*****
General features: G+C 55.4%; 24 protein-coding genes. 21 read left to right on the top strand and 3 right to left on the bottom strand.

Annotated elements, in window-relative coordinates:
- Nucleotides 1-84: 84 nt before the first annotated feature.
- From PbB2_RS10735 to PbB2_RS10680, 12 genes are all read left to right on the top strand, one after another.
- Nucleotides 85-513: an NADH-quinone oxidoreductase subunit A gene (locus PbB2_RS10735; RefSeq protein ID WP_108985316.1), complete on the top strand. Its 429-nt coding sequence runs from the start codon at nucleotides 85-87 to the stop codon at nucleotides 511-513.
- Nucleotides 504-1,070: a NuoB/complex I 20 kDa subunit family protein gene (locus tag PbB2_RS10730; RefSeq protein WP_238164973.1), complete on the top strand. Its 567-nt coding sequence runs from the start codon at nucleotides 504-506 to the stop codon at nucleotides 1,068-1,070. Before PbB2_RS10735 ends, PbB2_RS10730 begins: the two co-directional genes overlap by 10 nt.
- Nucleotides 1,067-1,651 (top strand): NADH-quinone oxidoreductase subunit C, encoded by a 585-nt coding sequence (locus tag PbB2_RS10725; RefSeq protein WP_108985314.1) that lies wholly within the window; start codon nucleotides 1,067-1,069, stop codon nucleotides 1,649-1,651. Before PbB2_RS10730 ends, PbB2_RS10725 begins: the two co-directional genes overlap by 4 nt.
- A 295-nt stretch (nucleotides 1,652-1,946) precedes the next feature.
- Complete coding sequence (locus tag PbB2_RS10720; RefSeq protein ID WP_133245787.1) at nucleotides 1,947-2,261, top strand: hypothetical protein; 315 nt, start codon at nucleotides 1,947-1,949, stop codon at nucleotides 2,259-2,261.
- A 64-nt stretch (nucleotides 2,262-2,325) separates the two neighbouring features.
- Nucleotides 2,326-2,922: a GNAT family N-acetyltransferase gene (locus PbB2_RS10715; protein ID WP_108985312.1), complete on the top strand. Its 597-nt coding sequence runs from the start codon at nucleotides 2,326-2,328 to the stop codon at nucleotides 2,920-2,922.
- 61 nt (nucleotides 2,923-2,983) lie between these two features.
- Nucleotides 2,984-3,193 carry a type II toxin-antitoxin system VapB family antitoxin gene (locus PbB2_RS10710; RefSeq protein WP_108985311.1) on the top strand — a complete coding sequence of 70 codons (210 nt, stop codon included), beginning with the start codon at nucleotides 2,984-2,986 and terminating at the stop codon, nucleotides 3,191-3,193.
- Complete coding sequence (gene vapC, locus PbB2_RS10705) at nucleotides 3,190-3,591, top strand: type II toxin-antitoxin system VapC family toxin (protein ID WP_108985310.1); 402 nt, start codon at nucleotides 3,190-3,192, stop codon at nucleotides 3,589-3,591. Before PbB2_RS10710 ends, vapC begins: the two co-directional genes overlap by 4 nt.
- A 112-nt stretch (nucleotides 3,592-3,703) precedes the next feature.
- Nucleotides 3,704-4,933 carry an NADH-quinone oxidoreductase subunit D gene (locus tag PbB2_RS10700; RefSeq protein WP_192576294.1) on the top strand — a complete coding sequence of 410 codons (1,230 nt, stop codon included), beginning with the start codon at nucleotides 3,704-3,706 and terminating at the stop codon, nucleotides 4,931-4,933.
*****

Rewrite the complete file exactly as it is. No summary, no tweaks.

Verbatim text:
General features: G+C 55.4%; 24 protein-coding genes. 21 read left to right on the top strand and 3 right to left on the bottom strand.

Annotated elements, in window-relative coordinates:
- Nucleotides 1-84: 84 nt before the first annotated feature.
- From PbB2_RS10735 to PbB2_RS10680, 12 genes are all read left to right on the top strand, one after another.
- Nucleotides 85-513: an NADH-quinone oxidoreductase subunit A gene (locus PbB2_RS10735; RefSeq protein ID WP_108985316.1), complete on the top strand. Its 429-nt coding sequence runs from the start codon at nucleotides 85-87 to the stop codon at nucleotides 511-513.
- Nucleotides 504-1,070: a NuoB/complex I 20 kDa subunit family protein gene (locus tag PbB2_RS10730; RefSeq protein WP_238164973.1), complete on the top strand. Its 567-nt coding sequence runs from the start codon at nucleotides 504-506 to the stop codon at nucleotides 1,068-1,070. Before PbB2_RS10735 ends, PbB2_RS10730 begins: the two co-directional genes overlap by 10 nt.
- Nucleotides 1,067-1,651 (top strand): NADH-quinone oxidoreductase subunit C, encoded by a 585-nt coding sequence (locus tag PbB2_RS10725; RefSeq protein WP_108985314.1) that lies wholly within the window; start codon nucleotides 1,067-1,069, stop codon nucleotides 1,649-1,651. Before PbB2_RS10730 ends, PbB2_RS10725 begins: the two co-directional genes overlap by 4 nt.
- A 295-nt stretch (nucleotides 1,652-1,946) precedes the next feature.
- Complete coding sequence (locus tag PbB2_RS10720; RefSeq protein ID WP_133245787.1) at nucleotides 1,947-2,261, top strand: hypothetical protein; 315 nt, start codon at nucleotides 1,947-1,949, stop codon at nucleotides 2,259-2,261.
- A 64-nt stretch (nucleotides 2,262-2,325) separates the two neighbouring features.
- Nucleotides 2,326-2,922: a GNAT family N-acetyltransferase gene (locus PbB2_RS10715; protein ID WP_108985312.1), complete on the top strand. Its 597-nt coding sequence runs from the start codon at nucleotides 2,326-2,328 to the stop codon at nucleotides 2,920-2,922.
- 61 nt (nucleotides 2,923-2,983) lie between these two features.
- Nucleotides 2,984-3,193 carry a type II toxin-antitoxin system VapB family antitoxin gene (locus PbB2_RS10710; RefSeq protein WP_108985311.1) on the top strand — a complete coding sequence of 70 codons (210 nt, stop codon included), beginning with the start codon at nucleotides 2,984-2,986 and terminating at the stop codon, nucleotides 3,191-3,193.
- Complete coding sequence (gene vapC, locus PbB2_RS10705) at nucleotides 3,190-3,591, top strand: type II toxin-antitoxin system VapC family toxin (protein ID WP_108985310.1); 402 nt, start codon at nucleotides 3,190-3,192, stop codon at nucleotides 3,589-3,591. Before PbB2_RS10710 ends, vapC begins: the two co-directional genes overlap by 4 nt.
- A 112-nt stretch (nucleotides 3,592-3,703) precedes the next feature.
- Nucleotides 3,704-4,933 carry an NADH-quinone oxidoreductase subunit D gene (locus tag PbB2_RS10700; RefSeq protein WP_192576294.1) on the top strand — a complete coding sequence of 410 codons (1,230 nt, stop codon included), beginning with the start codon at nucleotides 3,704-3,706 and terminating at the stop codon, nucleotides 4,931-4,933.